Sunday, September 30, 2018

Connecting the Dots in South America – Part IV

Continued from the previous post about the connection with South America and the islands of the Pacific.
Top LtoR: Marqueasas, Polynesia; Easter Island; Colombia; Bottom LtoR: Peru; Bolivia; Ecuador

Another area of comparison between Andean Peru and Easter Island and Polynesia, is that the stone statues, called tiki, with hands on their bellies are found not only on Easter Island, but also on other Polynesian islands, often standing on ceremonial platforms, and tend to be fairly crude in their making. These are found in French Polynesia in the Marquesas Islands, where the tallest is 8-feet and on Raivavae in the Austral Islands, where the tallest is 9-feet in height. While of much higher workmanship and slightly different design, such statues are found in Andean South America from San Augustin in Colombia to Tiahuanaco in Bolivia around Lake Titicaca.
    All the giant statues on Easter Island have long ears, and some islanders still practiced ear elongation at the time the first Europeans arrived. The custom was also practiced in the Marquesas Islands in Polynesia, and in Peru; the Incas said they had inherited the custom from their divine ancestors.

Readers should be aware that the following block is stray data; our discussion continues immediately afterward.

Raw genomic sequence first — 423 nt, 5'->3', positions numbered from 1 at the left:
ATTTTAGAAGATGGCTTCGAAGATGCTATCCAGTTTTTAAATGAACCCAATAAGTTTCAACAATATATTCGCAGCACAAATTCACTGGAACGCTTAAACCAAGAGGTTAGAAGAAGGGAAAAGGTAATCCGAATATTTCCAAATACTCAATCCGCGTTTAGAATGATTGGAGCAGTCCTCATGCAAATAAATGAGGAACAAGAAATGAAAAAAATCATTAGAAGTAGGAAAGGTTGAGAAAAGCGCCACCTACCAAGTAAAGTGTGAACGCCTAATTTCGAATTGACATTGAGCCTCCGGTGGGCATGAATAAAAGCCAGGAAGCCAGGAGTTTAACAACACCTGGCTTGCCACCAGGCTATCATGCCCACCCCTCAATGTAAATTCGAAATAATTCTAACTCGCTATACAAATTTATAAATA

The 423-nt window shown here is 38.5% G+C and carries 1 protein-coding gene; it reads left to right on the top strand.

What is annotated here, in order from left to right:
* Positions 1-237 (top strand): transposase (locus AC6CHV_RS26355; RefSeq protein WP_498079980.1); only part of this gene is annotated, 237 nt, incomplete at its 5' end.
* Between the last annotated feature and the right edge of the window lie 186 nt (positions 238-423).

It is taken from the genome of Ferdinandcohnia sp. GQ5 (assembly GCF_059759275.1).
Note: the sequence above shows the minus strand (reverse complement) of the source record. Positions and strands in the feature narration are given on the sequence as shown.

John Macmillan Brown, who spent five months on Easter Island in 1923, believed that the stone giants of Easter Island were closely related to those of South America and that the differences were due to stylistic and artistic variations. He thought that the inspiration for the Marquesan statues probably came from the tropical regions of Colombia, while those of Easter Island are more akin to the art of Tiahuanaco.
    But, as said, there are notable differences, and the question of who might have inspired whom is unsettled. Sir Clements Markham and Argentine ethnologist José Imbelloni thought that Easter Island could have inspired the pre-Inca culture; however, when proof was found in 1978 that some of the Easter Island statues once had inlaid eyes, it came as a shock to most mainstream researchers, who had opposed the idea on the grounds that this was not a Polynesian custom. Inlaid eyes were a common feature of many of the oldest images of the Middle East, and many prehistoric American stone statues also had inlaid eyes.
A pyramidal platform on top of the Huaca Pucllana pyramid in the Miraflores just south of Lima in Peru, just north of Pachacamac
In addition to the statues, Easter Island’s platforms are usually compared to the marae of Polynesia, though none of the latter are as impressive as the island’s best platforms. Thor Heyerdahl claimed that Easter Island’s platforms resembled the huaca platforms found in the Andean region, while the marvelous stonework at Ahu Vinapú near the west end of Easter Island is reminiscent of the finest pre-Inca masonry in Peru.